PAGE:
Guest Programmer: Winona Ryder - 12/21
Minnesota-born Ryder tells host Robert Osborne that her love of movies came from her mother, who would sometimes keep young Winona home from school so that they could watch a special film together. Among her early favorites were two comedies with sparkling performances from their lead actresses. In Howard Hawks' Ball of Fire (1941) Barbara Stanwyck, who "could do anything, and was tremendously sexy," plays a nightclub singer who beguiles language professor Gary Cooper. Oscar® winner Judy Holliday, beloved by Ryder because of her "complete uniqueness," stars in George Cukor's Born Yesterday (1950) as a "ditsy blonde" who learns that "knowledge is power."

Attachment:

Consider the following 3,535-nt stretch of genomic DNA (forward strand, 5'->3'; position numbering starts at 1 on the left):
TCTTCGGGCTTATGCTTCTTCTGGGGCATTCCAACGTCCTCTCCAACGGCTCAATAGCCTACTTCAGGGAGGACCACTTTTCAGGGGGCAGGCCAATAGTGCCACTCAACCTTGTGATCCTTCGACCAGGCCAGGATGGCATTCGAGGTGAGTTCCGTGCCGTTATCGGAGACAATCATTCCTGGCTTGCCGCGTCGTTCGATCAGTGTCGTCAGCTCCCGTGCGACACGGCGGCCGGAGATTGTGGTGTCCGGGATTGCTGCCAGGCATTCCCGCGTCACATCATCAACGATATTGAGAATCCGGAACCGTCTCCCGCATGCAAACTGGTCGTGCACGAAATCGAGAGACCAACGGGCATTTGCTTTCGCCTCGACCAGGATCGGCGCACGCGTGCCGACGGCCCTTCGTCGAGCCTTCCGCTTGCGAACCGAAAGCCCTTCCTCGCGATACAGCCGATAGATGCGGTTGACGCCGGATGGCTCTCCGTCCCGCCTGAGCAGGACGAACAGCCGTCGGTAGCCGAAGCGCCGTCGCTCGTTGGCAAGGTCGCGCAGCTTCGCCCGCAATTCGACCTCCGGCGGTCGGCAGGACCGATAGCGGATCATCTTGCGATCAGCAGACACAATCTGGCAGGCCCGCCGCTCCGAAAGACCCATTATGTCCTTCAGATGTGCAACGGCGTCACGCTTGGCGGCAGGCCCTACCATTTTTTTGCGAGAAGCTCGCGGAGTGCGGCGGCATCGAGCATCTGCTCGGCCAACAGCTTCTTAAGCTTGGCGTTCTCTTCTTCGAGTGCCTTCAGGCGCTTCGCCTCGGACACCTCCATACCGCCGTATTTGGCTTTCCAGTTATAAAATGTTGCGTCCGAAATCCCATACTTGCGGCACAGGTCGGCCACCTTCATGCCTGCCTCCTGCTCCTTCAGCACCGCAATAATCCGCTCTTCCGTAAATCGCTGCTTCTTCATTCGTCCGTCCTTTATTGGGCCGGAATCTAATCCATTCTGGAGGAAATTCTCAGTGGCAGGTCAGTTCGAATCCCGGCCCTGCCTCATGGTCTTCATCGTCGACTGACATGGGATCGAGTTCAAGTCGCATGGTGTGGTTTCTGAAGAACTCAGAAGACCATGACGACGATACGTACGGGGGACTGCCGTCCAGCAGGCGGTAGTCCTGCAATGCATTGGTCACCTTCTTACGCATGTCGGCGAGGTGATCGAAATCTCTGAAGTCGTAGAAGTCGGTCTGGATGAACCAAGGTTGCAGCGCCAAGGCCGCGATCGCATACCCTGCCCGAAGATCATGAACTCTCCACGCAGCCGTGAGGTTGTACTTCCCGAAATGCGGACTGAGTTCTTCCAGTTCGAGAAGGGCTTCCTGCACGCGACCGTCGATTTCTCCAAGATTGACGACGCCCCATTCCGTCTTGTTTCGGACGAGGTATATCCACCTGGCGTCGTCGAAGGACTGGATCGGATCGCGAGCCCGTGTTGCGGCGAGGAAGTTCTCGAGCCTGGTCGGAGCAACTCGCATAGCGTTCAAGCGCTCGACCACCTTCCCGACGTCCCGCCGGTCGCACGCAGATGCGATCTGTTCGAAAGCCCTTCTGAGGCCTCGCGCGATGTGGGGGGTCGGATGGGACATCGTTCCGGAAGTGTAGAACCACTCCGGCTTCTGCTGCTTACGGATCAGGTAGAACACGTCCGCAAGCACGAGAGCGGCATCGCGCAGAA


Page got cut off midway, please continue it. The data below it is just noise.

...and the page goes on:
Ryder's remaining choices offer strong social and political themes. She was "blown away" by Elia Kazan's A Face in the Crowd (1957), with its "dark and iconic" performance from Andy Griffith as a folksy entertainer whose rise in politics demonstrates "how power and money can corrupt." Martin Ritt's The Front (1976) is a little-seen study of "a very dark and shameful time in our history," the McCarthy era of the 1950s, with Woody Allen playing a "front" for blacklisted screenwriters. The latter film, Ryder says, offers a reminder of what can "potentially happen in certain political climates."